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Vitamin C as a Cancer Fighter

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A Special HealthCheck Report
6abc.com
By Anita Brikman

November 8, 2006 - Millions of us start the day with orange juice, because it tastes good and because we think vitamin C is important for overall health.

A growing number of doctors think this essential vitamin could do a lot more. They are putting it directly into bloodstreams of patients to fight one of the deadliest diseases around.

When Donna Gudauskas of Cherry Hill learned she had early-stage colon cancer last December, she underwent surgery to take out the tumor. But the advertising representative did not want to have chemotherapy and radiation afterward.

"The chances I would need a colostomy bag when they were done was pretty high, just from the damage, the tissue damage from the radiation," said Gudauskas.

Instead, she switched to an organic diet, took nutritional supplements and began intravenous infusions of vitamin C.

Every week, Donna receives 45 grams - more than 600 oranges' worth of vitamin C directly into her veins.
Nobel Prize winner Dr. Linus Pauling began the vitamin C crusade 30 years ago, reporting that cancer patients who got high doses lived longer.

However, 2 government studies with oral Vitamin C supplements failed to produce the same success.
Taken by mouth, the body automatically gets rid of excess Vitamin C through the urine. To get high concentrations, it has to go directly into the blood.

Interest in intravenous Vitamin C has been rising, however, with publication this year of research by Mark Levine at the National Institute of Diabetes and Digestive and Kidney Disease.

Levine's work, done in collaboration with National Cancer Institute pathologists, suggests Vitamin C can work like chemotherapy, but with some advantages - lower toxicity to healthy cells, fewer and less severe side effects, and lower costs.

His lab showed that in high concentrations in the blood, Vitamin C is toxic to many types of cancer cells in lab dishes.

Levine also detailed 3 case studies from the Center for the Improvement of Human Functioning in Wichita, Kansas. It was created by physician Hugh Riordan, a friend of Linus Pauling.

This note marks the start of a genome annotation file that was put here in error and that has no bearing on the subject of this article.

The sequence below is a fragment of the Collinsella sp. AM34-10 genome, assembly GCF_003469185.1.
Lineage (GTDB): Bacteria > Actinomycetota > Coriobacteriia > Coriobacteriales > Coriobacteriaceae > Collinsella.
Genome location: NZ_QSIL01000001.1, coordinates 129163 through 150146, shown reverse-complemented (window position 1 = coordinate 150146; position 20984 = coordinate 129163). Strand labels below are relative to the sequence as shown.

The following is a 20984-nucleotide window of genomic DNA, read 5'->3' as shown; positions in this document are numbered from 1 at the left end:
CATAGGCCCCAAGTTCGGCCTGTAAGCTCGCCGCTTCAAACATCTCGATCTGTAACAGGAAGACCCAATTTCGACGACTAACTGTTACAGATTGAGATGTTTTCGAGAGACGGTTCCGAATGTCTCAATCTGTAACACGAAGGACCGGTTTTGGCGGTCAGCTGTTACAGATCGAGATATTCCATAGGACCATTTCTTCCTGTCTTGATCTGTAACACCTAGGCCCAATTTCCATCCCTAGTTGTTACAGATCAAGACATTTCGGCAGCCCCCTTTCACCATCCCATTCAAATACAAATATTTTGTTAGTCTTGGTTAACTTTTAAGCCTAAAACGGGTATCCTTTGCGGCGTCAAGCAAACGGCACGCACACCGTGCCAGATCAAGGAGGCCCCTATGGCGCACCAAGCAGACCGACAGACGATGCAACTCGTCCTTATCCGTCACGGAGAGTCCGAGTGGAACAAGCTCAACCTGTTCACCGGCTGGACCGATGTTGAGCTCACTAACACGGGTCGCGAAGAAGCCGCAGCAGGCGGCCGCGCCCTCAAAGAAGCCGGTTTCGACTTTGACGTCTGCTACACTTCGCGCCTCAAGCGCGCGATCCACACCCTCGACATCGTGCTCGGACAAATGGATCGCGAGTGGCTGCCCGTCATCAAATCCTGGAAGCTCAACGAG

The cases report the improvements 3 patients saw receiving Vitamin C infusions, rather than traditional chemotherapy and radiation.

Dr. Allan Magaziner, who practices complementary medicine, says he has had success over the past 2 decades with I-V vitamin C.

"By using it intravenously, we attain levels that are 50 to 100 times higher than what's possible to receive by mouth alone."

"Breast cancer, prostate cancer, colon cancer, lung cancer, and lymphoma," said Magaziner, referring to the types of cancer which respond best to the Vitamin C treatment.

He says that in high concentrations in the blood, Vitamin C acts like a toxic drug, causing disease-fighting cells in the body to generate more hydrogen peroxide.

"It's an agent that can attack the tumor cells, yet keep the healthy cells healthy and intact," said Magaziner.
He says it works hand-in-hand with standard cancer treatment.

"They don't seem to get as many side effects from chemotherapy or conventional radiation. Patients stay in remission longer, the tumor can shrink," explained Magaziner.

"We're finding out that with some cancers, we have to use much higher dosages than I was using before. Now we're finding out we want to obtain certain blood levels of Vitamin C, and at which doses the hydrogen peroxide was greatest."

For Donna, a recent series of tests brought encouraging results. Right now, she is cancer-free.

The Vitamin C infusions, which cost about $100 each, are not covered by insurance and are not FDA approved.

Most mainstream cancer experts, including Dr. Anil Rustgi of the University of Pennsylvania, are skeptical.
He says that while good nutrition can be a cancer preventive, as a treatment Vitamin C alone is unproven.
"It has to be studied in a systematic fashion," said Rustgi.

Glenda Williams is already a believer. She credits Vitamin C, along with several other nutritional supplements, with helping her survive breast cancer.

"I feel better than I did prior to being diagnosed with cancer," said Williams.

"I wanted to build my immune system up to the full potential it could be, and to give me the best quality of health that I could have."

Levine and his collaborators are continuing their studies at the National Institutes of Health. The NIH will soon publish several new papers on IV vitamin C as chemotherapy.

Local researchers expect to soon open tests to scientifically see if vitamin C does extend lives.

At Jefferson University's center for integrative medicine, the infusions are already being used for nutrition boosters.



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